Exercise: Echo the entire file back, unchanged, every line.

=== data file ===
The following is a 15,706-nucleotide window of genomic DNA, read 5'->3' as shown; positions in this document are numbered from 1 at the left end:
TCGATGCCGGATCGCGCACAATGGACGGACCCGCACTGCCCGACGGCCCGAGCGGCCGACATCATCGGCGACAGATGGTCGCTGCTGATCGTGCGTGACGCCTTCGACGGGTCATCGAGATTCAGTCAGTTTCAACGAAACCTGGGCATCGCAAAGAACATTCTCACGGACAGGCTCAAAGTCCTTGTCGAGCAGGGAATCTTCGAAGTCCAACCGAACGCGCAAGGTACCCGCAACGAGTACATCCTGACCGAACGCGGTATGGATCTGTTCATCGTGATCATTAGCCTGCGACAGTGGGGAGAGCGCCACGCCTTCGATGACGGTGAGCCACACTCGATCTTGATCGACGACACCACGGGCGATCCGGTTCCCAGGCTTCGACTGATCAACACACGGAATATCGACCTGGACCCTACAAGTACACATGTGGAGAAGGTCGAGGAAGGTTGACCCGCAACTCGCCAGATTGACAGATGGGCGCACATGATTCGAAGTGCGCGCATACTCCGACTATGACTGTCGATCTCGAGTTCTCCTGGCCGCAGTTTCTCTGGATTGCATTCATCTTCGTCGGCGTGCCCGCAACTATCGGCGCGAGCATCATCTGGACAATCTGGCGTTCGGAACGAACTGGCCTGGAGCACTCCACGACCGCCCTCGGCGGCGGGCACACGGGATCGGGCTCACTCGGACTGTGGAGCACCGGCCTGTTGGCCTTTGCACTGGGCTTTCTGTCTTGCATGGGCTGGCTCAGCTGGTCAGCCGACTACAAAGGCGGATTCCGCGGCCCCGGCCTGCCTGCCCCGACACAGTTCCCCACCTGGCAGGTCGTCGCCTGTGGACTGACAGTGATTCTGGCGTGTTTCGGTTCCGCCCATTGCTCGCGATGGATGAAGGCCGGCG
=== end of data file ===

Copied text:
The following is a 15,706-nucleotide window of genomic DNA, read 5'->3' as shown; positions in this document are numbered from 1 at the left end:
TCGATGCCGGATCGCGCACAATGGACGGACCCGCACTGCCCGACGGCCCGAGCGGCCGACATCATCGGCGACAGATGGTCGCTGCTGATCGTGCGTGACGCCTTCGACGGGTCATCGAGATTCAGTCAGTTTCAACGAAACCTGGGCATCGCAAAGAACATTCTCACGGACAGGCTCAAAGTCCTTGTCGAGCAGGGAATCTTCGAAGTCCAACCGAACGCGCAAGGTACCCGCAACGAGTACATCCTGACCGAACGCGGTATGGATCTGTTCATCGTGATCATTAGCCTGCGACAGTGGGGAGAGCGCCACGCCTTCGATGACGGTGAGCCACACTCGATCTTGATCGACGACACCACGGGCGATCCGGTTCCCAGGCTTCGACTGATCAACACACGGAATATCGACCTGGACCCTACAAGTACACATGTGGAGAAGGTCGAGGAAGGTTGACCCGCAACTCGCCAGATTGACAGATGGGCGCACATGATTCGAAGTGCGCGCATACTCCGACTATGACTGTCGATCTCGAGTTCTCCTGGCCGCAGTTTCTCTGGATTGCATTCATCTTCGTCGGCGTGCCCGCAACTATCGGCGCGAGCATCATCTGGACAATCTGGCGTTCGGAACGAACTGGCCTGGAGCACTCCACGACCGCCCTCGGCGGCGGGCACACGGGATCGGGCTCACTCGGACTGTGGAGCACCGGCCTGTTGGCCTTTGCACTGGGCTTTCTGTCTTGCATGGGCTGGCTCAGCTGGTCAGCCGACTACAAAGGCGGATTCCGCGGCCCCGGCCTGCCTGCCCCGACACAGTTCCCCACCTGGCAGGTCGTCGCCTGTGGACTGACAGTGATTCTGGCGTGTTTCGGTTCCGCCCATTGCTCGCGATGGATGAAGGCCGGCG